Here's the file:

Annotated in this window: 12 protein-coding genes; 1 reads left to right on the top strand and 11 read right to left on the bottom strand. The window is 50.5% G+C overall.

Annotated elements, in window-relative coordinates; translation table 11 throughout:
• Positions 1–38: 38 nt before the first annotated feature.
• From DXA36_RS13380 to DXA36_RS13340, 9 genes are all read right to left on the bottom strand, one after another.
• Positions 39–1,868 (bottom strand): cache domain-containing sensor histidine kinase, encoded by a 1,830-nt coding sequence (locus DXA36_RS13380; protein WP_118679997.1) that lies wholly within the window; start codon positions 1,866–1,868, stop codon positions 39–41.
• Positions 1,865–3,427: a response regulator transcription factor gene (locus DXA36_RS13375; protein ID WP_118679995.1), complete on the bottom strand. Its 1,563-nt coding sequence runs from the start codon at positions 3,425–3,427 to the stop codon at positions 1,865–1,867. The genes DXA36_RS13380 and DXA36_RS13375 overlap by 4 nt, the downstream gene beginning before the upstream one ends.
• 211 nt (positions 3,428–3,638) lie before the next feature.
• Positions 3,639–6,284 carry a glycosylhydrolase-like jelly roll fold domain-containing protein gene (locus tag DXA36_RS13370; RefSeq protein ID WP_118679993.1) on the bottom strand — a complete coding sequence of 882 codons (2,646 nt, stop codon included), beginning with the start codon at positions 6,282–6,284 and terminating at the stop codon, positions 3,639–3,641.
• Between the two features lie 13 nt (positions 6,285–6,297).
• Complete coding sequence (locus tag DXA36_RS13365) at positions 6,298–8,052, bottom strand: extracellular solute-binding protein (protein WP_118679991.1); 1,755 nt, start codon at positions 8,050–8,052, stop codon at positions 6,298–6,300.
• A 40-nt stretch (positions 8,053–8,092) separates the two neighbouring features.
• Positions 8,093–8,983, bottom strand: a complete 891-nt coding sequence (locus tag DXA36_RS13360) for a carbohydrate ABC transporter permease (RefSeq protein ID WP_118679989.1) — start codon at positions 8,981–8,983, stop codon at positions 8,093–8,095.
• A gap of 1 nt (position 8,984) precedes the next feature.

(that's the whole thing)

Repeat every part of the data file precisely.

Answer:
Annotated in this window: 12 protein-coding genes; 1 reads left to right on the top strand and 11 read right to left on the bottom strand. The window is 50.5% G+C overall.

Annotated elements, in window-relative coordinates; translation table 11 throughout:
• Positions 1–38: 38 nt before the first annotated feature.
• From DXA36_RS13380 to DXA36_RS13340, 9 genes are all read right to left on the bottom strand, one after another.
• Positions 39–1,868 (bottom strand): cache domain-containing sensor histidine kinase, encoded by a 1,830-nt coding sequence (locus DXA36_RS13380; protein WP_118679997.1) that lies wholly within the window; start codon positions 1,866–1,868, stop codon positions 39–41.
• Positions 1,865–3,427: a response regulator transcription factor gene (locus DXA36_RS13375; protein ID WP_118679995.1), complete on the bottom strand. Its 1,563-nt coding sequence runs from the start codon at positions 3,425–3,427 to the stop codon at positions 1,865–1,867. The genes DXA36_RS13380 and DXA36_RS13375 overlap by 4 nt, the downstream gene beginning before the upstream one ends.
• 211 nt (positions 3,428–3,638) lie before the next feature.
• Positions 3,639–6,284 carry a glycosylhydrolase-like jelly roll fold domain-containing protein gene (locus tag DXA36_RS13370; RefSeq protein ID WP_118679993.1) on the bottom strand — a complete coding sequence of 882 codons (2,646 nt, stop codon included), beginning with the start codon at positions 6,282–6,284 and terminating at the stop codon, positions 3,639–3,641.
• Between the two features lie 13 nt (positions 6,285–6,297).
• Complete coding sequence (locus tag DXA36_RS13365) at positions 6,298–8,052, bottom strand: extracellular solute-binding protein (protein WP_118679991.1); 1,755 nt, start codon at positions 8,050–8,052, stop codon at positions 6,298–6,300.
• A 40-nt stretch (positions 8,053–8,092) separates the two neighbouring features.
• Positions 8,093–8,983, bottom strand: a complete 891-nt coding sequence (locus tag DXA36_RS13360) for a carbohydrate ABC transporter permease (RefSeq protein ID WP_118679989.1) — start codon at positions 8,981–8,983, stop codon at positions 8,093–8,095.
• A gap of 1 nt (position 8,984) precedes the next feature.